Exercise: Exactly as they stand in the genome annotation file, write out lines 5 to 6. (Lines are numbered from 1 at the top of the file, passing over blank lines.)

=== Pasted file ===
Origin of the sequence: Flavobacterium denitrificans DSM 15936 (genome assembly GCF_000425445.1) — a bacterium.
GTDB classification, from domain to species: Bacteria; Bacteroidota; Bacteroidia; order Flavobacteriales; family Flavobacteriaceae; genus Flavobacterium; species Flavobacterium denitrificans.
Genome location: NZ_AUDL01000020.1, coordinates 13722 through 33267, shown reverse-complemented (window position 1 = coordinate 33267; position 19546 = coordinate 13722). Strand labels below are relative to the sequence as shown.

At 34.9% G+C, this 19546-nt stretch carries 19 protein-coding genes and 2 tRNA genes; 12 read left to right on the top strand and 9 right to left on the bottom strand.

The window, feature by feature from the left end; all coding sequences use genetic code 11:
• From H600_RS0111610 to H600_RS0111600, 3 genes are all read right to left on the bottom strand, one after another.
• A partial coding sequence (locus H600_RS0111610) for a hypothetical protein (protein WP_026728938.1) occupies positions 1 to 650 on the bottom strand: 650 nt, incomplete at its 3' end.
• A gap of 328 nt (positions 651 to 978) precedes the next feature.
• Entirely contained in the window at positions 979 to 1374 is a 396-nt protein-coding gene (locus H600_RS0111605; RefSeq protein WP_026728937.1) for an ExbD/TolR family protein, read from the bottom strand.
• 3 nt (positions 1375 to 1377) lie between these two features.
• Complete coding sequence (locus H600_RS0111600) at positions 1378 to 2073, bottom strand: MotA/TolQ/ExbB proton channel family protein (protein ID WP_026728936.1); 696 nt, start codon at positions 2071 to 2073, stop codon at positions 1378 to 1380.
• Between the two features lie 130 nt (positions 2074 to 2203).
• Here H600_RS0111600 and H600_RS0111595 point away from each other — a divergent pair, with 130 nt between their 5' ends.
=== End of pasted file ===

The window, feature by feature from the left end; all coding sequences use genetic code 11:
• From H600_RS0111610 to H600_RS0111600, 3 genes are all read right to left on the bottom strand, one after another.